• Submitting false information on your EBT application (which can also lead to a fraud investigation by law enforcement and criminal charges)
  • Doctoring accounting records to cover up an imbalance in the amount of SNAP benefits received compared with sales of qualified foodstuffs
  • Keeping EBT card and PIN numbers on file
  • Failing to maintain secure and functional EBT processing systems

Additionally, as the store owner, it's your responsibility to ensure that all employees are trained in SNAP regulations. No cashiers should be allowed to handle EBT transactions until they've completed training on how to do so properly and legally. You should keep thorough records of these trainings. That way, should a violation still occur, you may have strong grounds for contesting the penalty (or at least arguing for a reduced penalty).

A training program should be part of a comprehensive compliance policy for any retailer who handles EBT transactions for public assistance benefits. The best way to avoid penalties such as steep fines and lengthy disqualification is to prevent violations in the first place.

Accused By The USDA? What Can You Do?

If you're an authorized retailer and you have been accused by the USDA of a SNAP violation, you have a limited amount of time in which you can respond and mount your defense. Remember that the government has the power to permanently disqualify your store if the USDA believes that you or your employees committed any of the above common SNAP violations. Other penalties may also apply.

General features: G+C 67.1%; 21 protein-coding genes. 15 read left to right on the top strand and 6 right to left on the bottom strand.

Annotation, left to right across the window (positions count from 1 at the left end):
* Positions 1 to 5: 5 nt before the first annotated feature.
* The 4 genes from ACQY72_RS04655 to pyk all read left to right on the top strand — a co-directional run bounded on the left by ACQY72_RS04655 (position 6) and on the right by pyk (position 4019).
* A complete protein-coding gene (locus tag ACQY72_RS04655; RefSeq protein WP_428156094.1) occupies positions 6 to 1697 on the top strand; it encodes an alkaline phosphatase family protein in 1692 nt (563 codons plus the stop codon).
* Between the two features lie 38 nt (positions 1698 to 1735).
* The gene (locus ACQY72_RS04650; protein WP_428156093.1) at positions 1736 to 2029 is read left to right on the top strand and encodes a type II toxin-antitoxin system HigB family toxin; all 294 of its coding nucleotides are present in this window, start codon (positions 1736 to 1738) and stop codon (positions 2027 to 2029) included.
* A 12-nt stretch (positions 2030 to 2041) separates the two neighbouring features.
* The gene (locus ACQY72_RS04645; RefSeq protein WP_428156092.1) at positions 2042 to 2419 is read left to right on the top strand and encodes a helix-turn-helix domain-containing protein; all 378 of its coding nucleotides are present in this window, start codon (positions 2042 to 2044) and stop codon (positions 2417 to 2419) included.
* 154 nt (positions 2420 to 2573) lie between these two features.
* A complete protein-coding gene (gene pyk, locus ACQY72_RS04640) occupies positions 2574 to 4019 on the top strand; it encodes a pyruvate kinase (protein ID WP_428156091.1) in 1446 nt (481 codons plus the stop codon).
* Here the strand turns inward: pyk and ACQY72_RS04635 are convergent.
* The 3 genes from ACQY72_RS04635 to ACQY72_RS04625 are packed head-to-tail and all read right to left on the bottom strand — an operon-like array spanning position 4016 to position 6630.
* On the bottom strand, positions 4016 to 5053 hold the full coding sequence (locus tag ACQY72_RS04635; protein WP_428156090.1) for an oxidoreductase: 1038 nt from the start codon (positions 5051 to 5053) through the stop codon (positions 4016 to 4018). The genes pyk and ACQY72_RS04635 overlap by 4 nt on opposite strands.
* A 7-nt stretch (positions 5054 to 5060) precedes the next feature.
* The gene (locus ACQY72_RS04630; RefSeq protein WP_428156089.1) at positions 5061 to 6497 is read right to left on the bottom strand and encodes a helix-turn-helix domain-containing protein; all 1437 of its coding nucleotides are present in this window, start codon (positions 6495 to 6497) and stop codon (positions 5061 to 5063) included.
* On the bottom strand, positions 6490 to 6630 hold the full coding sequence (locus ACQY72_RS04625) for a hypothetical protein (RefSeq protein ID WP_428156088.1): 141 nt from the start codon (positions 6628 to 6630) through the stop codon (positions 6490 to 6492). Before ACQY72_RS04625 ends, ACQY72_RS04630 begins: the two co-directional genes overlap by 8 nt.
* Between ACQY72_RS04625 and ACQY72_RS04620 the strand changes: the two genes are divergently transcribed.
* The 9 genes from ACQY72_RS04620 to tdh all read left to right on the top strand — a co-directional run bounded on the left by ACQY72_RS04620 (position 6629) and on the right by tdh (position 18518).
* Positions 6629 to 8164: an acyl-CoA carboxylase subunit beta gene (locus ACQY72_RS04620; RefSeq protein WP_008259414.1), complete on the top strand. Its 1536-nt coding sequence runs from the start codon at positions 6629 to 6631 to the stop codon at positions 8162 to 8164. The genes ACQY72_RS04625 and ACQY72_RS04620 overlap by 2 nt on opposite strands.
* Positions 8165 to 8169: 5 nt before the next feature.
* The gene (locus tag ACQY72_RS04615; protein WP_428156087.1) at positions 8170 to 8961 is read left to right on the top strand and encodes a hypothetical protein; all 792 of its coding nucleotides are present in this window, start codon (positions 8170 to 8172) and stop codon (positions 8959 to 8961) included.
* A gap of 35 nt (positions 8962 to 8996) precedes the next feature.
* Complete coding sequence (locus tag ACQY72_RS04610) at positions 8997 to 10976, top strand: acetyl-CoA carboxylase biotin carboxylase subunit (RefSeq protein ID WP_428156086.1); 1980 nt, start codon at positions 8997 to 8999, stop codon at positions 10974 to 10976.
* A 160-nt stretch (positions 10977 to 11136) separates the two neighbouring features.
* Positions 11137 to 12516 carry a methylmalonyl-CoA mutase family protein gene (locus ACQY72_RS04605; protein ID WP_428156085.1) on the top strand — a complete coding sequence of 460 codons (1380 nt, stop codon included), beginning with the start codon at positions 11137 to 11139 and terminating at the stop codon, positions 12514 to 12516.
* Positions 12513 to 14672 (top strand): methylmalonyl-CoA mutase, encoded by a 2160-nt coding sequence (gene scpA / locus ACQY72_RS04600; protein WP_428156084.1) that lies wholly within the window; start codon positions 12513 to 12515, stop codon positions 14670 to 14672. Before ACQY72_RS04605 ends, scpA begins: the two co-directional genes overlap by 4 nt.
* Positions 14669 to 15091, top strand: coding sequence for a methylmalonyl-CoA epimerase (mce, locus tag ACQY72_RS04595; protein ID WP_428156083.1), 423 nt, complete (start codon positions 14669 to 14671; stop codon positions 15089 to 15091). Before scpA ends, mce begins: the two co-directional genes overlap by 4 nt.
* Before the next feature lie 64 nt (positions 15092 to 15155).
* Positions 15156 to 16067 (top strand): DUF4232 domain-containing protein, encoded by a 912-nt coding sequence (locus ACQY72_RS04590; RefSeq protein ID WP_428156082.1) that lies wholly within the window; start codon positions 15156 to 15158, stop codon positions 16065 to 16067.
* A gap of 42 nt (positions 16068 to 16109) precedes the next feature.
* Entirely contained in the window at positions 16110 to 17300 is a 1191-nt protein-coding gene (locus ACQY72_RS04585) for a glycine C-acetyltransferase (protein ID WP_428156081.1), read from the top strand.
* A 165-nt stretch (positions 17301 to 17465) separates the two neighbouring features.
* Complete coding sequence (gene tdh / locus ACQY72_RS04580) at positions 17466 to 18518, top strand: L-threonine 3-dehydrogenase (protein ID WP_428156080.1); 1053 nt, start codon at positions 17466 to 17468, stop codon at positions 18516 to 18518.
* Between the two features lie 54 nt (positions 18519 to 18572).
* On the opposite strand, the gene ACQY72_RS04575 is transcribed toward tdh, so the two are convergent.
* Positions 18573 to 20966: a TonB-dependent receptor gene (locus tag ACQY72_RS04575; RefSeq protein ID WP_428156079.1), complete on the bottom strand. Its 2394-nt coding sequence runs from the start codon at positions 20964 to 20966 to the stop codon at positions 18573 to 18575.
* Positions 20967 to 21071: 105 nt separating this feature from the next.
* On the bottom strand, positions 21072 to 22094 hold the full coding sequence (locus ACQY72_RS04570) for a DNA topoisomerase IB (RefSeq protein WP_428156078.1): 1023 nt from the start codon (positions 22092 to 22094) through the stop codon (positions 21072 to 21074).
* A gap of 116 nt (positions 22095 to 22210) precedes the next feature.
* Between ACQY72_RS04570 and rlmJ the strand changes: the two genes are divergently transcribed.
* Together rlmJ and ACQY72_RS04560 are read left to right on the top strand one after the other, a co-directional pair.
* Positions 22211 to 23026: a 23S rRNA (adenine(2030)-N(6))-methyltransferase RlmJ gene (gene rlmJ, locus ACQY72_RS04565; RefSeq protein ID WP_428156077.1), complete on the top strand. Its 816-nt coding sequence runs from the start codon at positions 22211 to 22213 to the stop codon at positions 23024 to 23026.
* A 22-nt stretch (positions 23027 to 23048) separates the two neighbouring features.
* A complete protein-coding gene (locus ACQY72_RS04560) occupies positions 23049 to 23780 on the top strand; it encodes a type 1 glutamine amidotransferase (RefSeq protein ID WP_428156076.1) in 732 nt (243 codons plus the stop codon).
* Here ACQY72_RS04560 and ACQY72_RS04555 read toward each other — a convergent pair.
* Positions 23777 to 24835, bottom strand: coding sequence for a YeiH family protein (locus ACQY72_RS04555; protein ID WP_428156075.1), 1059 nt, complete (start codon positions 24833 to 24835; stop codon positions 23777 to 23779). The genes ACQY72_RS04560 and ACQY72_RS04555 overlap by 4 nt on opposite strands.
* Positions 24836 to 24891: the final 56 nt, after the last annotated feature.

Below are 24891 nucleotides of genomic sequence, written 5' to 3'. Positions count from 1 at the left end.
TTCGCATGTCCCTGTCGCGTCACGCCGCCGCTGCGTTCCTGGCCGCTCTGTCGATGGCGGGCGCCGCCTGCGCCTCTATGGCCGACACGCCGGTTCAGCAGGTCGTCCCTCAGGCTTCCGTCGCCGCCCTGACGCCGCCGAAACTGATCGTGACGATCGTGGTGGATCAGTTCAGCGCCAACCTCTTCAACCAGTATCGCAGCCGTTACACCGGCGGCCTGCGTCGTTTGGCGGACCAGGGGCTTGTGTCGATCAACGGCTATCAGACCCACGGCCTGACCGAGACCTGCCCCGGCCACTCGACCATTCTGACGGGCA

Roberts Law Group, based in North Carolina, handles SNAP violation cases anywhere in the nation. We represent grocery stores, convenience stores, gas stations and other retailers who get into trouble with SNAP/EBT transactions. The nature of this work allows us to handle most cases by phone and email. This means that you can rely on the experienced and accomplished lawyers of Roberts Law Group to preserve your ability to accept food stamp benefits, even if your store is located outside of North Carolina.

When the stakes are high - and your business is on the line - you need a legal team that understands how to navigate the murky waters of federal EBT law, including the nuances of SNAP rules.

We can do just that. We understand what it takes to put together a strong defense. Our lawyers can help you respond to the USDA charge letter, pursue administrative review and fight for you in court, if needed. No case is too challenging for our experienced lawyers to tackle.

We can also advise you on how to prevent violations in the first place by working with you to implement an effective training and compliance program.

Take the first step by contacting us for a FREE consultation. Call 877-880-5753 to learn more.

North Carolina vs. M.W.
Charge: Charge: Robbery with A Dangerous Weapon (4 Counts), First Degree Burglary, Conspiracy to Commit Robbery with A Dangerous Weapon
Facing: 12 - 17 years in prison
Result: Dismissed

An incarcerated defendant accused our client of participating in the robbery of a group of youth at a party. We were able to raise doubt as to the credibility of this individual. In the end, the prosecutor dismissed these charges, citing a lack of evidence.